With contacts galore across European football, it seems like Fabrizio has knowledge of every deal that is happening. In fact, he’s so in the know he probably knows the gender of your baby before you’ve even decided on a name.

Having been put on this pedestal after a “fantastic journey” in an extremely demanding industry, The Guardian and Sky Sport Italia journalist has pressure to deliver.

That’s why he sleeps just five hours a night from 5am until 10am during the transfer window – thinking about his work in the same way Antonio Conte and Jose Mourinho obsess about football 24 hours a day.

From the moment he wakes up he’s glued to his phone, immediately starting to have calls and sending messages to check with agents and directors.

“Every day you have a new contact and you can meet new people involved in transfers. In Italy if you go outside to the restaurants or to hotels you can always get some news and get to know some people.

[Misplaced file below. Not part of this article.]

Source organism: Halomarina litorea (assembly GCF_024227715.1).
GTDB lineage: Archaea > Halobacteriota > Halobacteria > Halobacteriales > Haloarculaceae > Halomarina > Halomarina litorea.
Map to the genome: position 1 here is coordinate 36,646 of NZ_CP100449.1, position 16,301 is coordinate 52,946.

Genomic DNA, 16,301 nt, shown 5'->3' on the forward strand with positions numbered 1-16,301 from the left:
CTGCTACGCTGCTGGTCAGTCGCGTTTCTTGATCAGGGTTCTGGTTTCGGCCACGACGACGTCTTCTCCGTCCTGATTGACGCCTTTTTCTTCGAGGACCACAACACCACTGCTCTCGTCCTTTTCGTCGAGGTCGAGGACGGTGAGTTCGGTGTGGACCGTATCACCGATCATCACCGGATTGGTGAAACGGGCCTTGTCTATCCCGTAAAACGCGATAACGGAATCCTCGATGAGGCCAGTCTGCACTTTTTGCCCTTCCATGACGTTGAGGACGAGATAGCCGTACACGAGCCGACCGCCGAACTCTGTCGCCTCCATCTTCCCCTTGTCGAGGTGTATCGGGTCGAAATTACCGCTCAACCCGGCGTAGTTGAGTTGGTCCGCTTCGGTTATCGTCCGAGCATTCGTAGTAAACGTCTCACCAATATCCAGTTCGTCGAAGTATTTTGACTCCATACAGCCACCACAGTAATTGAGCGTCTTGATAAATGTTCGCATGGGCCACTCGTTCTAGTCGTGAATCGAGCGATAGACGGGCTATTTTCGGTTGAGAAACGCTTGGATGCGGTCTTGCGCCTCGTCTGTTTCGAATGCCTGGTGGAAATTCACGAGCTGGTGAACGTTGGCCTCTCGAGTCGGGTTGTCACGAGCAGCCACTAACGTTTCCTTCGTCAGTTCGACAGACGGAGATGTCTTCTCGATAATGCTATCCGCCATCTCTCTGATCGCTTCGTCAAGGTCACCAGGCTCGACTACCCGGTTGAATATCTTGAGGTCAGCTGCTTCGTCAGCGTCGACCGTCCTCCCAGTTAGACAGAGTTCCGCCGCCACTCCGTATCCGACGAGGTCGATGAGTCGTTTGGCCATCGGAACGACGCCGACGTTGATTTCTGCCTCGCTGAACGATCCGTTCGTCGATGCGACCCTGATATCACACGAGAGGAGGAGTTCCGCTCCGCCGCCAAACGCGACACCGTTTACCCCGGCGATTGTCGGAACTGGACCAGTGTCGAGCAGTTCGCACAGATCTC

“Having the right relationship is the key. If you have a good relationship with people in football and the transfer market, you are on the right way. You respect them and they will give you respect back.

“I have some that I trust one hundred per cent, just because I’ve known them for many years and they know I would never create them a problem.

“I take the risk that another journalist can deliver the news and I lose the breaking news, but I have to be respectful with my friends.

“At the same time I say to them, ‘You always have to tell me the truth’ so it’s a matter of respect. I have a great relationship with many agents and I am trying to go outside of Italy, in England and in Spain.

“If you get something fake, for example with some player denying a move, the day after you have ‘died’. One day you are the king and tomorrow morning you have ‘died’. You have to be honest with the people.”